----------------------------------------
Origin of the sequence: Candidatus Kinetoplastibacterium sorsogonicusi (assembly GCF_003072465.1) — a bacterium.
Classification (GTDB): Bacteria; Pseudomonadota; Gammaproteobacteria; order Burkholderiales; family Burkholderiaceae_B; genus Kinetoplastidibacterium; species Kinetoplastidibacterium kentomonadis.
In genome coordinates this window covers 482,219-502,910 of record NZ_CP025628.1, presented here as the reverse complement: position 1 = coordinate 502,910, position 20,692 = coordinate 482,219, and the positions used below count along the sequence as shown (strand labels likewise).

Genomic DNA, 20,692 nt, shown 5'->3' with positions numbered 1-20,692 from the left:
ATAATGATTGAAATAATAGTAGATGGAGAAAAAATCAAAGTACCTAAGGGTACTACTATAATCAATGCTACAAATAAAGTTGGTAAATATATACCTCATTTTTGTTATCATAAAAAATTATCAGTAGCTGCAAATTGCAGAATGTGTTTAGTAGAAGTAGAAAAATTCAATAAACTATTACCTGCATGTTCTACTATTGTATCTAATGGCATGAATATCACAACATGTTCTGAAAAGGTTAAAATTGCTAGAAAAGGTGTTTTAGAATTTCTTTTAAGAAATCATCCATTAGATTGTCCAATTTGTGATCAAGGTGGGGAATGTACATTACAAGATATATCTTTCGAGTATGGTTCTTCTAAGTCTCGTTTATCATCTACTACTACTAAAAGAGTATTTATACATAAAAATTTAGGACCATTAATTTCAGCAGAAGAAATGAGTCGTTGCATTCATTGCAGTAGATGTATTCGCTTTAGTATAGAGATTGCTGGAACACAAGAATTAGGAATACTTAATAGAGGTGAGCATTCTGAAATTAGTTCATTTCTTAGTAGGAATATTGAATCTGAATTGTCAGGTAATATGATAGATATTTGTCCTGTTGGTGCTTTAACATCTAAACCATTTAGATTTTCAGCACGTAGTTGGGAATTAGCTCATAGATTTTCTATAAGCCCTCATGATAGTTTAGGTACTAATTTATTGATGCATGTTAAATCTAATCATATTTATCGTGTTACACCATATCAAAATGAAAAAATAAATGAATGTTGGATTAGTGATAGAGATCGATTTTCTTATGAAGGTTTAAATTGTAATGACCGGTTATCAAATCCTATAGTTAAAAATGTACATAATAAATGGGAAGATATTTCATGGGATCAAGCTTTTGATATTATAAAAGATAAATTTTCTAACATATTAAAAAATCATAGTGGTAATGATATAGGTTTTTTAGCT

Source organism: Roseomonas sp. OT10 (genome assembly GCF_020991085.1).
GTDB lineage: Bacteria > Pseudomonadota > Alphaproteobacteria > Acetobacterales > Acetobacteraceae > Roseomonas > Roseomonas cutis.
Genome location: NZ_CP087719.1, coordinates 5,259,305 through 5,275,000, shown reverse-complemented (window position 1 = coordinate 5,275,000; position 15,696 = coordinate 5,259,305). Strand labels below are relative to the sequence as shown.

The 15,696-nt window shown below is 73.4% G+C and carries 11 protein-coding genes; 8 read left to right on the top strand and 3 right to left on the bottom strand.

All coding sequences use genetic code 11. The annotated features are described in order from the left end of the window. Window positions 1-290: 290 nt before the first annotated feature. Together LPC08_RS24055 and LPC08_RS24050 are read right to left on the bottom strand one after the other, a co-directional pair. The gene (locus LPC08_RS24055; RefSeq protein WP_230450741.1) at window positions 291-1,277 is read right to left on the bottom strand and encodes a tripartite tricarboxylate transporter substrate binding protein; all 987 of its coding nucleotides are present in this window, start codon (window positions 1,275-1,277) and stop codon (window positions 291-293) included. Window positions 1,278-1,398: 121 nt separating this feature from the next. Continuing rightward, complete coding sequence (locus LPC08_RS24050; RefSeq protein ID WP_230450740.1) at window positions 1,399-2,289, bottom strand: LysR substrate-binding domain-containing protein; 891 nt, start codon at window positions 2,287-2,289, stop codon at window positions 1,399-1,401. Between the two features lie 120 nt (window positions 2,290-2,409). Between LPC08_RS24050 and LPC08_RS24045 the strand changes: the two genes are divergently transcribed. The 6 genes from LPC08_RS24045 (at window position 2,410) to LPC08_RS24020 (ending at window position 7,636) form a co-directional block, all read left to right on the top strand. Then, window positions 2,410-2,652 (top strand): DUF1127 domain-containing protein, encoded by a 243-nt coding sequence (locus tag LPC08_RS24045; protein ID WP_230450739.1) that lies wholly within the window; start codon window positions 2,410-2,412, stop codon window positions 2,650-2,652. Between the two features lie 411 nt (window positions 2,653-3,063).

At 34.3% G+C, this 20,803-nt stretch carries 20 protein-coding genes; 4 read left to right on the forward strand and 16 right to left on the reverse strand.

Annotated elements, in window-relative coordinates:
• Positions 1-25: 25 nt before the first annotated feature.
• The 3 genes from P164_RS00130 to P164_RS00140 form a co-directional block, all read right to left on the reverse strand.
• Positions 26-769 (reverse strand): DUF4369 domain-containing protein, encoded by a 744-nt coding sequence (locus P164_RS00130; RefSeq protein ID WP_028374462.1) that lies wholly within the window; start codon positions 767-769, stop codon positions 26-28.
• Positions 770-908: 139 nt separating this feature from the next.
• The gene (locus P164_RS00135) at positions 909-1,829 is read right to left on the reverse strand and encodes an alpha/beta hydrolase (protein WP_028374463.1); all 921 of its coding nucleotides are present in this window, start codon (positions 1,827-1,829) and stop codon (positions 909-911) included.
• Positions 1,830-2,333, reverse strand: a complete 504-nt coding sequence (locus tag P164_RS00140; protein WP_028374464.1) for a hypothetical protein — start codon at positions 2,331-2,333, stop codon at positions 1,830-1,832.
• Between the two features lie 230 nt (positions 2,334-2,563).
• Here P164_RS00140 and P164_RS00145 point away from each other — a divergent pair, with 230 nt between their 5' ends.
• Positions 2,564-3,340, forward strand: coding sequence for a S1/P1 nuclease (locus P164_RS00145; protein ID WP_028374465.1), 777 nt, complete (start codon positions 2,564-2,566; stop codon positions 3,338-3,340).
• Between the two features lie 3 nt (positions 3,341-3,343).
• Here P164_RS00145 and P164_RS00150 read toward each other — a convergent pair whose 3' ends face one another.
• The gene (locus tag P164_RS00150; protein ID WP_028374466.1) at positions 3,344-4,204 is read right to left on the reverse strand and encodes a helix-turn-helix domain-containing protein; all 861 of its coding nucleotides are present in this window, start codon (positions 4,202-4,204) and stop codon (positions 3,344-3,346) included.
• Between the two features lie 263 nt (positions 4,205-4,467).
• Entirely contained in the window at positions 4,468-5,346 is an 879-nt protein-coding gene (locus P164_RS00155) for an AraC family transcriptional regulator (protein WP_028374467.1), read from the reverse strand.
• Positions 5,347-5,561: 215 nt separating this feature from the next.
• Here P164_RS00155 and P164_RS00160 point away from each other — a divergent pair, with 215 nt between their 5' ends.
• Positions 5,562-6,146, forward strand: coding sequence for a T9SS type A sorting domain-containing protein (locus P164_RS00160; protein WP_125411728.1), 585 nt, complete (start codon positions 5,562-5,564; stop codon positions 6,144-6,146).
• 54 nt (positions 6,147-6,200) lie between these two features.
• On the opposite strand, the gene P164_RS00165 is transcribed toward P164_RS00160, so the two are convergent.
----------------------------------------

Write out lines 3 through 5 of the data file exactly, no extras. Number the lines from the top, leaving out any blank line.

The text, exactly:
In genome coordinates this window covers 482,219-502,910 of record NZ_CP025628.1, presented here as the reverse complement: position 1 = coordinate 502,910, position 20,692 = coordinate 482,219, and the positions used below count along the sequence as shown (strand labels likewise).

Genomic DNA, 20,692 nt, shown 5'->3' with positions numbered 1-20,692 from the left:
ATAATGATTGAAATAATAGTAGATGGAGAAAAAATCAAAGTACCTAAGGGTACTACTATAATCAATGCTACAAATAAAGTTGGTAAATATATACCTCATTTTTGTTATCATAAAAAATTATCAGTAGCTGCAAATTGCAGAATGTGTTTAGTAGAAGTAGAAAAATTCAATAAACTATTACCTGCATGTTCTACTATTGTATCTAATGGCATGAATATCACAACATGTTCTGAAAAGGTTAAAATTGCTAGAAAAGGTGTTTTAGAATTTCTTTTAAGAAATCATCCATTAGATTGTCCAATTTGTGATCAAGGTGGGGAATGTACATTACAAGATATATCTTTCGAGTATGGTTCTTCTAAGTCTCGTTTATCATCTACTACTACTAAAAGAGTATTTATACATAAAAATTTAGGACCATTAATTTCAGCAGAAGAAATGAGTCGTTGCATTCATTGCAGTAGATGTATTCGCTTTAGTATAGAGATTGCTGGAACACAAGAATTAGGAATACTTAATAGAGGTGAGCATTCTGAAATTAGTTCATTTCTTAGTAGGAATATTGAATCTGAATTGTCAGGTAATATGATAGATATTTGTCCTGTTGGTGCTTTAACATCTAAACCATTTAGATTTTCAGCACGTAGTTGGGAATTAGCTCATAGATTTTCTATAAGCCCTCATGATAGTTTAGGTACTAATTTATTGATGCATGTTAAATCTAATCATATTTATCGTGTTACACCATATCAAAATGAAAAAATAAATGAATGTTGGATTAGTGATAGAGATCGATTTTCTTATGAAGGTTTAAATTGTAATGACCGGTTATCAAATCCTATAGTTAAAAATGTACATAATAAATGGGAAGATATTTCATGGGATCAAGCTTTTGATATTATAAAAGATAAATTTTCTAACATATTAAAAAATCATAGTGGTAATGATATAGGTTTTTTAGCT